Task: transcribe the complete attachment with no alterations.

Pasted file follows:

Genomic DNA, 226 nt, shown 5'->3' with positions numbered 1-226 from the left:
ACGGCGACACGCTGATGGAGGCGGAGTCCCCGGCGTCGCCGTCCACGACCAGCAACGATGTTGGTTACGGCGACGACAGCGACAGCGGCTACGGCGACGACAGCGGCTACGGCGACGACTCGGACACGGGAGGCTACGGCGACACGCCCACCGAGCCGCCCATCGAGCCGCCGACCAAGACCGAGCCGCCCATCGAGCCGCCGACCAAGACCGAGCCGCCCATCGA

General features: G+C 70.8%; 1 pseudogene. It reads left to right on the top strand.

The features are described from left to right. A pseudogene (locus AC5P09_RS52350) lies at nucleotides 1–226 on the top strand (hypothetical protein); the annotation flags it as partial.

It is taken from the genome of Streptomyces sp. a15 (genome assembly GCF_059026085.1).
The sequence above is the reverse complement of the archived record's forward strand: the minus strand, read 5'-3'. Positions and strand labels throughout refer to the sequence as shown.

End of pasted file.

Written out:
Genomic DNA, 226 nt, shown 5'->3' with positions numbered 1-226 from the left:
ACGGCGACACGCTGATGGAGGCGGAGTCCCCGGCGTCGCCGTCCACGACCAGCAACGATGTTGGTTACGGCGACGACAGCGACAGCGGCTACGGCGACGACAGCGGCTACGGCGACGACTCGGACACGGGAGGCTACGGCGACACGCCCACCGAGCCGCCCATCGAGCCGCCGACCAAGACCGAGCCGCCCATCGAGCCGCCGACCAAGACCGAGCCGCCCATCGA

General features: G+C 70.8%; 1 pseudogene. It reads left to right on the top strand.

The features are described from left to right. A pseudogene (locus AC5P09_RS52350) lies at nucleotides 1–226 on the top strand (hypothetical protein); the annotation flags it as partial.

It is taken from the genome of Streptomyces sp. a15 (genome assembly GCF_059026085.1).
The sequence above is the reverse complement of the archived record's forward strand: the minus strand, read 5'-3'. Positions and strand labels throughout refer to the sequence as shown.